We can also apply parasitic methods to collinear arrays, for example, the extended double Zepp (EDZ) shown in Figure 2. The sample EDZ uses a length just above 1.2 wavelength to reduce the sidelobes. Like our earlier horizontal bi-directional arrays, the sample uses AWG #12 copper wire and is 1 wavelength above average ground. Table 2 provides the modeling data for both the single EDZ and two versions of a parasitic beam.

The first version uses a full-size reflector element. Since the element will be capacitively reactive, we can incorporate electrical lengthening into the center loading inductive reactance and tune the element for maximum front-to-back ratio. We also have the option of adding a coil to the center of the driven element to achieve resonance and simplify matching. For example, with the same parasitic array set for resonance, we might use a -wavelength section of 75-Ohm cable as a matching section for a 50-Ohm main feedline. Providing the driver with inductive reactance at a normal Q range of 200 to 250 has its costs in terms of a slightly lower forward gain. However, the forward gain shows well over a 3-dB increase relative to the single EDZ element.

We may also simplify the structure somewhat by using a split reflector element, with a section for each outer half-wavelength of the driver. The front-to-back ratio will not be as high as with a full-size element properly loaded, but we save the trouble of having to field adjust a reflector inductor for maximum front-to-back ratio.

Figure 3 shows two ways of obtaining reversible EDZ beams from the same reflector options. In both cases, we find decreases in the reported data from the model in one or another performance category, as shown in the bottom lines of the table. Mutual coupling between the active and inert drivers is stronger than in the case of comparable reversible-direction wire Yagis. Nevertheless, some combination of elements may satisfy a given set of operating needs.

Phasing Methods

We often employ phasing methods to improve the rearward null performance of an array. Rarely do phasing methods show very marked gain increases over parasitic methods applied to essentially the same array. In some cases, such as the fixed half-square beam, resorting to phasing techniques would only add considerable complication for little, if any, detectable improvement. In other cases, however, phasing treatment may show marked improvement.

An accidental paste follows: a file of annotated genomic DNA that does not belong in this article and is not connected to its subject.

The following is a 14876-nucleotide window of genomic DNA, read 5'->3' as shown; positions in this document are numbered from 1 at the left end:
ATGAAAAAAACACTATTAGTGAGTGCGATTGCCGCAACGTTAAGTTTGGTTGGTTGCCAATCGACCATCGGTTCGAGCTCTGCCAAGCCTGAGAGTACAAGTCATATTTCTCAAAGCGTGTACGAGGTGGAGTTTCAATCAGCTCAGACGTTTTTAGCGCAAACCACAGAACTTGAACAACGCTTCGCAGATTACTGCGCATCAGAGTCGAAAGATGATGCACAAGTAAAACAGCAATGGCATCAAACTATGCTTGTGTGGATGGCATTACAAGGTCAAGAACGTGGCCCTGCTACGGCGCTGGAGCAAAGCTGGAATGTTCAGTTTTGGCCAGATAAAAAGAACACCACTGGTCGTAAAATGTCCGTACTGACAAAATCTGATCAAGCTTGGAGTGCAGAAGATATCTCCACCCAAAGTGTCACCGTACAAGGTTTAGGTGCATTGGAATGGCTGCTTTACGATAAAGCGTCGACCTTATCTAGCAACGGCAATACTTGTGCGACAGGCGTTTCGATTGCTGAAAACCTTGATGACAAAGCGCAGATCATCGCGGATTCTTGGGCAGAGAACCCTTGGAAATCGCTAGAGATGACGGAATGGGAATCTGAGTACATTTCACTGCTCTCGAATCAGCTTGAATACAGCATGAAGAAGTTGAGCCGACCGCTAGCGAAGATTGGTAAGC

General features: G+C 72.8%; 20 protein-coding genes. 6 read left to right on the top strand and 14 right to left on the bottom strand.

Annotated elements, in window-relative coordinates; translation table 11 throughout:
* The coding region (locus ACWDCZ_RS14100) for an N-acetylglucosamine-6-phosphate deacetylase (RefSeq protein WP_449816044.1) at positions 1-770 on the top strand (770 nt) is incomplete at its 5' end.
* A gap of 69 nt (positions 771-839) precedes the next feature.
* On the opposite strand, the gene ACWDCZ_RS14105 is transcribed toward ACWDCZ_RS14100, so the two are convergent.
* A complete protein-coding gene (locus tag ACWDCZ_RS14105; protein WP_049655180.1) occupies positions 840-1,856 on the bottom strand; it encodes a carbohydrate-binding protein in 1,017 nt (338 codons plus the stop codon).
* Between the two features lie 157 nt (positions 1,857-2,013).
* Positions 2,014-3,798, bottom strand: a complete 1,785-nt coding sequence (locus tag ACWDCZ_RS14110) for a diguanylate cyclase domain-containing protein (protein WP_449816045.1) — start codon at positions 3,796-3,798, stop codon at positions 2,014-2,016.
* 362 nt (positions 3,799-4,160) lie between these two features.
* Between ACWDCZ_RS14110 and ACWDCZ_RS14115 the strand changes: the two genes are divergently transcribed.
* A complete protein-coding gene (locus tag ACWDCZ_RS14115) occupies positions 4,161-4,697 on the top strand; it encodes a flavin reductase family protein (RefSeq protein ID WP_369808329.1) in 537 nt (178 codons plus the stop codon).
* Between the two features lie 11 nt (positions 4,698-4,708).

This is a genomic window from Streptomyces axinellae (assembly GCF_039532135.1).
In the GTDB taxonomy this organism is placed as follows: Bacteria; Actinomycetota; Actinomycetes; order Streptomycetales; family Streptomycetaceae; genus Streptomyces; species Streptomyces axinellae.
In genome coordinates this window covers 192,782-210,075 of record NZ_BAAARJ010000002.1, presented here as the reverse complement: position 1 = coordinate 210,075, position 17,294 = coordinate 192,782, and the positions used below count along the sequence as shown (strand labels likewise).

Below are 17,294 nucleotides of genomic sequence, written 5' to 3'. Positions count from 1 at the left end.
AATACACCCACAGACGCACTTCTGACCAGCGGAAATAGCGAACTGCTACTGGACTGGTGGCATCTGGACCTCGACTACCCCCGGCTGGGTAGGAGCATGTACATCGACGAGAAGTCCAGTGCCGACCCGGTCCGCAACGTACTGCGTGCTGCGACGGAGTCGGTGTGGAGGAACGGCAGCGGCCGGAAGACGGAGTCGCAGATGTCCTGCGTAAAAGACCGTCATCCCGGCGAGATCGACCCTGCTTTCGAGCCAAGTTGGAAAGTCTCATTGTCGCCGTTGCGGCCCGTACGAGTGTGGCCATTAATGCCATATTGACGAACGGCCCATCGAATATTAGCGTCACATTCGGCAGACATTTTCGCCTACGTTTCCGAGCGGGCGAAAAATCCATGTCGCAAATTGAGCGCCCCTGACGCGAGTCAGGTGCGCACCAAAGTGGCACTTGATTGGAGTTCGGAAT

Phasing techniques essentially add an energy source to what we may achieve with parasitic methods. Parasitic techniques achieve the goal of setting the relative current magnitudes and phase angles to create a beam by virtue of mutual coupling between the elements. A driver-reflector Yagi, for example, rarely surpasses 12-dB front-to-back ratio. If we phase feed the two elements, we can create current magnitude and phase relationships that can easily raise the front-to-back ratio to 20 dB. Indeed, if we are willing to sacrifice some gain, we can create 180 front-to-back values as high as 50 dB--but only for the narrowest of bandwidths.

Many hams have a restricted view of phasing techniques. ON4UN's Low-Band DXing has perhaps the largest collection of practical phasing techniques. We may usefully but incompletely categorize the techniques into 3 groups, as shown in Figure 4. On the left are methods that use transmission-lines to achieve the requisite splitting of current and transforming the current magnitudes and phase angles to optimal values. The ZL-Special technique of using a single 1/8-wavelength line with a half-twist misled many builders into believing that line impedance transformation was the critical factor. However, the rate of current transformation along a line may not coincide with the impedance transformation. Particular set-ups of elements may require a forward, a rear, or an intermediate feedpoint. One part of the line may require a half-twist or not. Indeed, there are many situations in which available transmission lines or those we might construct simply will not provide the required current magnitude ratio and the phase angle difference that yields an effective beam.

The most direct route around this problem is to employ phase-changing networks at each element, as suggested by the middle sketch. Due to the weight of such networks, we ordinarily employ them with ground-mounted vertical monopole systems. An alternative is shown on the far right. We may employ ground-mounted networks and use measured transmission-line lengths to each element. Current undergoes a full cycle in 360 of line (not in 180, as is the case for impedance). However, the lines may have different lengths to add additional current and phase angle transformations to the output of the network or networks.

Network calculations require more space than we have for this overview, but we can demonstrate the potential benefits of a transmission-line-based phasing system with a single example. Consider 2 vertical dipoles set up for parasitic operation, as shown in Figure 5. The element center points are at equal heights, and the lowest approach to average ground for this 7.15-MHz array is 15'. With the 1" diameter aluminum elements used for the array, we obtain the patterns shown in the figure and the modeled performance figures that appear in Table 3. Like virtually all good 2-element driver-reflector parasitic systems, we obtain about 3.2-dB gain over a single vertical dipole. As we might expect from such an array, the maximum front-to-back ratio is just over 12 dB. With the element dimensions shown, the feedpoint impedance is close to 50 Ohms.